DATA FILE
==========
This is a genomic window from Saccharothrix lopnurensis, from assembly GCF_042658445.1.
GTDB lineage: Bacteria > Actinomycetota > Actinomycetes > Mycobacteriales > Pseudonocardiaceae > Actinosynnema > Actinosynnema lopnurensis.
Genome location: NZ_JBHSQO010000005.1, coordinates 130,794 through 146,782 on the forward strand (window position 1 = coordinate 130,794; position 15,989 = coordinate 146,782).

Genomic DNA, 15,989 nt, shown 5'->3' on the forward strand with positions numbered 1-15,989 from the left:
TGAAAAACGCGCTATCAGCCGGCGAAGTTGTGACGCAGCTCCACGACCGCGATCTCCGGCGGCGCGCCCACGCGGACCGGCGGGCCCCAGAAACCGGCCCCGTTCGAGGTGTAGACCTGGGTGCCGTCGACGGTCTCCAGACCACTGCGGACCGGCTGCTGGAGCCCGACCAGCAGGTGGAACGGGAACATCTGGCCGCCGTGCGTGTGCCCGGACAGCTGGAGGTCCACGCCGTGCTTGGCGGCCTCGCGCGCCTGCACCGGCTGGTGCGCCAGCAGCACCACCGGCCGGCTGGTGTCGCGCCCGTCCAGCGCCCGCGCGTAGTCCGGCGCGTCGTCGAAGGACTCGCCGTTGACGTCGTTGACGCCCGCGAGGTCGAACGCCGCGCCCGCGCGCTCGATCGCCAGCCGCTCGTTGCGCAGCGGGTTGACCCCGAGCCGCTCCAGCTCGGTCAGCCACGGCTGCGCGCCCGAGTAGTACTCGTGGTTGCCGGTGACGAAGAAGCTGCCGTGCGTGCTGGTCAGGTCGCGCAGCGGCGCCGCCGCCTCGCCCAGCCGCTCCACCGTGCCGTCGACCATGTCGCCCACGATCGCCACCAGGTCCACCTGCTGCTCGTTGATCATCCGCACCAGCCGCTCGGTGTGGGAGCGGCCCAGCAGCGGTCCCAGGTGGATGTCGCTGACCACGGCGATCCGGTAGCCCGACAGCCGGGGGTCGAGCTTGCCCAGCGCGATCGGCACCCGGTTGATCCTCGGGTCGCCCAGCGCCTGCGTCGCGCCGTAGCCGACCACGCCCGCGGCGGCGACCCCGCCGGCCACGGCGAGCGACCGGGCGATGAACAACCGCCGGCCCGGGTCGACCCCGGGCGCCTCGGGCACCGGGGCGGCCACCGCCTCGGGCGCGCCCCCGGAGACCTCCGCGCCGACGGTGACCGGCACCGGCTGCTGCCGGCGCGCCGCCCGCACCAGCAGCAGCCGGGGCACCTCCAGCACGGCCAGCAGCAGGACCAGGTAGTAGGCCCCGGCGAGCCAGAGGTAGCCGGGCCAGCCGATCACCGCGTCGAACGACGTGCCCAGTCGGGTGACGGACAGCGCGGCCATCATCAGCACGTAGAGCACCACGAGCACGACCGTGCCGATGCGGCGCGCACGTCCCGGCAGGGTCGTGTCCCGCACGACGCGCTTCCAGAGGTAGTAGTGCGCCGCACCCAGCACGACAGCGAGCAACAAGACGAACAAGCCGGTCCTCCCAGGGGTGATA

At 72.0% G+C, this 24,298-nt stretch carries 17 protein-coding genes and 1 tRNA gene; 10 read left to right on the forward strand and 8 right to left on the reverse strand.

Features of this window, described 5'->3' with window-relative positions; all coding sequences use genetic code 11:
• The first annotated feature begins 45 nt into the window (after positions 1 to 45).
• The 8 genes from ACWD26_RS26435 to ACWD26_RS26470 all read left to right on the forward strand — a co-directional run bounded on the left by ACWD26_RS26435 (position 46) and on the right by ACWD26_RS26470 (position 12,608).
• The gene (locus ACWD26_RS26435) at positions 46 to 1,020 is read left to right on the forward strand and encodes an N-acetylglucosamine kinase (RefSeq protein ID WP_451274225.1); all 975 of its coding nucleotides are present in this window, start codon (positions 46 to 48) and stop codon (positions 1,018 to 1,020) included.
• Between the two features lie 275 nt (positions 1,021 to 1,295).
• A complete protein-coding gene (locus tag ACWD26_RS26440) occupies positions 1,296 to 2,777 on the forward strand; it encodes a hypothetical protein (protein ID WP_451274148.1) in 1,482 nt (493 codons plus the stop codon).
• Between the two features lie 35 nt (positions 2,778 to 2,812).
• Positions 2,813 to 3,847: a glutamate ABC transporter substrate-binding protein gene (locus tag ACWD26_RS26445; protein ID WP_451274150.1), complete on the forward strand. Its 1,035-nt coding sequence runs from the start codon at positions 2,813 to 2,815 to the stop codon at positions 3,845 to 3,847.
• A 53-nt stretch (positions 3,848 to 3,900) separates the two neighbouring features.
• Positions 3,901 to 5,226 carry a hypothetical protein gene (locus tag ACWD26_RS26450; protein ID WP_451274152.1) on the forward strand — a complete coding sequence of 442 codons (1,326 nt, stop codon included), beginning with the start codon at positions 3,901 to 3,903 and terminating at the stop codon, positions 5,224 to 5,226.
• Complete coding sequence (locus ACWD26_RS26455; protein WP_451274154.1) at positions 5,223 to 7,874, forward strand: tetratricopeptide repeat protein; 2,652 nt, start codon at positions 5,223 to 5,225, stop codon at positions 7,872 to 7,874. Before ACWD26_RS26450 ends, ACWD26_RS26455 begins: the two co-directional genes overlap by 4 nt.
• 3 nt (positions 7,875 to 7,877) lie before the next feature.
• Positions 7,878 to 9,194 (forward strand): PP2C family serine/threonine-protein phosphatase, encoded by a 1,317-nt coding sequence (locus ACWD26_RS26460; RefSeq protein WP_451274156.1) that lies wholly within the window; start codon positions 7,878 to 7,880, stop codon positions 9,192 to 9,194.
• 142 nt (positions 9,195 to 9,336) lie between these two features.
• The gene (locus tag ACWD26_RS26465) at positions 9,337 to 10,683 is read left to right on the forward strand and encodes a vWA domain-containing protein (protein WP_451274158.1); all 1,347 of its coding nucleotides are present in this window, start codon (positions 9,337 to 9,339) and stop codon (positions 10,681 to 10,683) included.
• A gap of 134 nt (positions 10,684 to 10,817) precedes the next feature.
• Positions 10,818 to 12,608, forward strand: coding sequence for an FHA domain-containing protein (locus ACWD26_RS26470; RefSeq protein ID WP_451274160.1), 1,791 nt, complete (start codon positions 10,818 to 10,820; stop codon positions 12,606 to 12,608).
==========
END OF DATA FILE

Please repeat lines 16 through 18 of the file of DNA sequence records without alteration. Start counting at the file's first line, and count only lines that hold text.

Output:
• Positions 3,901 to 5,226 carry a hypothetical protein gene (locus tag ACWD26_RS26450; protein ID WP_451274152.1) on the forward strand — a complete coding sequence of 442 codons (1,326 nt, stop codon included), beginning with the start codon at positions 3,901 to 3,903 and terminating at the stop codon, positions 5,224 to 5,226.
• Complete coding sequence (locus ACWD26_RS26455; protein WP_451274154.1) at positions 5,223 to 7,874, forward strand: tetratricopeptide repeat protein; 2,652 nt, start codon at positions 5,223 to 5,225, stop codon at positions 7,872 to 7,874. Before ACWD26_RS26450 ends, ACWD26_RS26455 begins: the two co-directional genes overlap by 4 nt.
• 3 nt (positions 7,875 to 7,877) lie before the next feature.